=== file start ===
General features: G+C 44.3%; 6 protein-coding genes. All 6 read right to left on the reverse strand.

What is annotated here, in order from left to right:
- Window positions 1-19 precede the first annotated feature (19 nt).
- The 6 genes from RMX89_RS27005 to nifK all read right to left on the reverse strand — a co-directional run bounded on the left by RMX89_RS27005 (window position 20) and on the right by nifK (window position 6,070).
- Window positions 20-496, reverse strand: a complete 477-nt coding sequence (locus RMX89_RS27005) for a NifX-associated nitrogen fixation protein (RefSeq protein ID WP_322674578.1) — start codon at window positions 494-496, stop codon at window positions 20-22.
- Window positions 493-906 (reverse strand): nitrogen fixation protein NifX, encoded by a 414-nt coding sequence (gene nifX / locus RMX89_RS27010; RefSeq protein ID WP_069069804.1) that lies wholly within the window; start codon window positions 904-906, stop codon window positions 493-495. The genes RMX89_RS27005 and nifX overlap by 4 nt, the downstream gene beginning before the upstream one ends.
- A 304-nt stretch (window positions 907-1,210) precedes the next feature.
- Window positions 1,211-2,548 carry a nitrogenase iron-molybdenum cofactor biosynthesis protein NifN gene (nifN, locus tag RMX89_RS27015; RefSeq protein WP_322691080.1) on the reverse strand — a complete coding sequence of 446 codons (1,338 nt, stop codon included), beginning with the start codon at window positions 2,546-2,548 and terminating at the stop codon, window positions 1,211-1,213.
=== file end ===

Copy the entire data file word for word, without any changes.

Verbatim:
General features: G+C 44.3%; 6 protein-coding genes. All 6 read right to left on the reverse strand.

What is annotated here, in order from left to right:
- Window positions 1-19 precede the first annotated feature (19 nt).
- The 6 genes from RMX89_RS27005 to nifK all read right to left on the reverse strand — a co-directional run bounded on the left by RMX89_RS27005 (window position 20) and on the right by nifK (window position 6,070).
- Window positions 20-496, reverse strand: a complete 477-nt coding sequence (locus RMX89_RS27005) for a NifX-associated nitrogen fixation protein (RefSeq protein ID WP_322674578.1) — start codon at window positions 494-496, stop codon at window positions 20-22.
- Window positions 493-906 (reverse strand): nitrogen fixation protein NifX, encoded by a 414-nt coding sequence (gene nifX / locus RMX89_RS27010; RefSeq protein ID WP_069069804.1) that lies wholly within the window; start codon window positions 904-906, stop codon window positions 493-495. The genes RMX89_RS27005 and nifX overlap by 4 nt, the downstream gene beginning before the upstream one ends.
- A 304-nt stretch (window positions 907-1,210) precedes the next feature.
- Window positions 1,211-2,548 carry a nitrogenase iron-molybdenum cofactor biosynthesis protein NifN gene (nifN, locus tag RMX89_RS27015; RefSeq protein WP_322691080.1) on the reverse strand — a complete coding sequence of 446 codons (1,338 nt, stop codon included), beginning with the start codon at window positions 2,546-2,548 and terminating at the stop codon, window positions 1,211-1,213.